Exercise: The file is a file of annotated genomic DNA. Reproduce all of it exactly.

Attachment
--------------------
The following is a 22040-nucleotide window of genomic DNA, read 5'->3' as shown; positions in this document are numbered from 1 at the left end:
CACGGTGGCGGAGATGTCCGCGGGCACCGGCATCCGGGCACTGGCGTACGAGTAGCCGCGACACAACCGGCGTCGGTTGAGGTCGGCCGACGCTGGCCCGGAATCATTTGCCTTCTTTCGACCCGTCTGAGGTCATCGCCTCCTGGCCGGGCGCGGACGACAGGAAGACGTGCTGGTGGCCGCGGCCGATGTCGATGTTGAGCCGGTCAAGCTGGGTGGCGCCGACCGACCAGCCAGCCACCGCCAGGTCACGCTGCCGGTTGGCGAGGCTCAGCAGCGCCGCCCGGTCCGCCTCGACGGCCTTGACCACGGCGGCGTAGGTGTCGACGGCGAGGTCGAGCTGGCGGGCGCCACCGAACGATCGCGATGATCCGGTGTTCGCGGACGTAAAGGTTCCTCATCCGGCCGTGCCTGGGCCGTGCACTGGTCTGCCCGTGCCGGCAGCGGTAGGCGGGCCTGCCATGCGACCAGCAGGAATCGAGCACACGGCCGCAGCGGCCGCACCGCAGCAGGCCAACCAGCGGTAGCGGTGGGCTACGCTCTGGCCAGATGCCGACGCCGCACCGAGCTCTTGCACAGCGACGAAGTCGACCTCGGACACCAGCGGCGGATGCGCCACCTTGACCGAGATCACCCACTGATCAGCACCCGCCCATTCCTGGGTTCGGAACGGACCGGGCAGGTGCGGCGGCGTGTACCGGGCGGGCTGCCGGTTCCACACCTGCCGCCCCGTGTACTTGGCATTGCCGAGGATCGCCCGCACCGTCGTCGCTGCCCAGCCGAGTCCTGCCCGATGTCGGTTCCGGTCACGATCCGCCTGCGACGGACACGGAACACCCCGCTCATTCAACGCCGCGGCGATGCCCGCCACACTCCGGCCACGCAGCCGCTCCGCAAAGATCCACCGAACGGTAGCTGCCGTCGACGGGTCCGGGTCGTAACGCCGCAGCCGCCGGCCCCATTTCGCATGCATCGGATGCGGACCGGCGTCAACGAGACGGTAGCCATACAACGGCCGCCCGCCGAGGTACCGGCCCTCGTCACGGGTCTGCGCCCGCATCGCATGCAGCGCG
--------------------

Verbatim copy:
The following is a 22040-nucleotide window of genomic DNA, read 5'->3' as shown; positions in this document are numbered from 1 at the left end:
CACGGTGGCGGAGATGTCCGCGGGCACCGGCATCCGGGCACTGGCGTACGAGTAGCCGCGACACAACCGGCGTCGGTTGAGGTCGGCCGACGCTGGCCCGGAATCATTTGCCTTCTTTCGACCCGTCTGAGGTCATCGCCTCCTGGCCGGGCGCGGACGACAGGAAGACGTGCTGGTGGCCGCGGCCGATGTCGATGTTGAGCCGGTCAAGCTGGGTGGCGCCGACCGACCAGCCAGCCACCGCCAGGTCACGCTGCCGGTTGGCGAGGCTCAGCAGCGCCGCCCGGTCCGCCTCGACGGCCTTGACCACGGCGGCGTAGGTGTCGACGGCGAGGTCGAGCTGGCGGGCGCCACCGAACGATCGCGATGATCCGGTGTTCGCGGACGTAAAGGTTCCTCATCCGGCCGTGCCTGGGCCGTGCACTGGTCTGCCCGTGCCGGCAGCGGTAGGCGGGCCTGCCATGCGACCAGCAGGAATCGAGCACACGGCCGCAGCGGCCGCACCGCAGCAGGCCAACCAGCGGTAGCGGTGGGCTACGCTCTGGCCAGATGCCGACGCCGCACCGAGCTCTTGCACAGCGACGAAGTCGACCTCGGACACCAGCGGCGGATGCGCCACCTTGACCGAGATCACCCACTGATCAGCACCCGCCCATTCCTGGGTTCGGAACGGACCGGGCAGGTGCGGCGGCGTGTACCGGGCGGGCTGCCGGTTCCACACCTGCCGCCCCGTGTACTTGGCATTGCCGAGGATCGCCCGCACCGTCGTCGCTGCCCAGCCGAGTCCTGCCCGATGTCGGTTCCGGTCACGATCCGCCTGCGACGGACACGGAACACCCCGCTCATTCAACGCCGCGGCGATGCCCGCCACACTCCGGCCACGCAGCCGCTCCGCAAAGATCCACCGAACGGTAGCTGCCGTCGACGGGTCCGGGTCGTAACGCCGCAGCCGCCGGCCCCATTTCGCATGCATCGGATGCGGACCGGCGTCAACGAGACGGTAGCCATACAACGGCCGCCCGCCGAGGTACCGGCCCTCGTCACGGGTCTGCGCCCGCATCGCATGCAGCGCG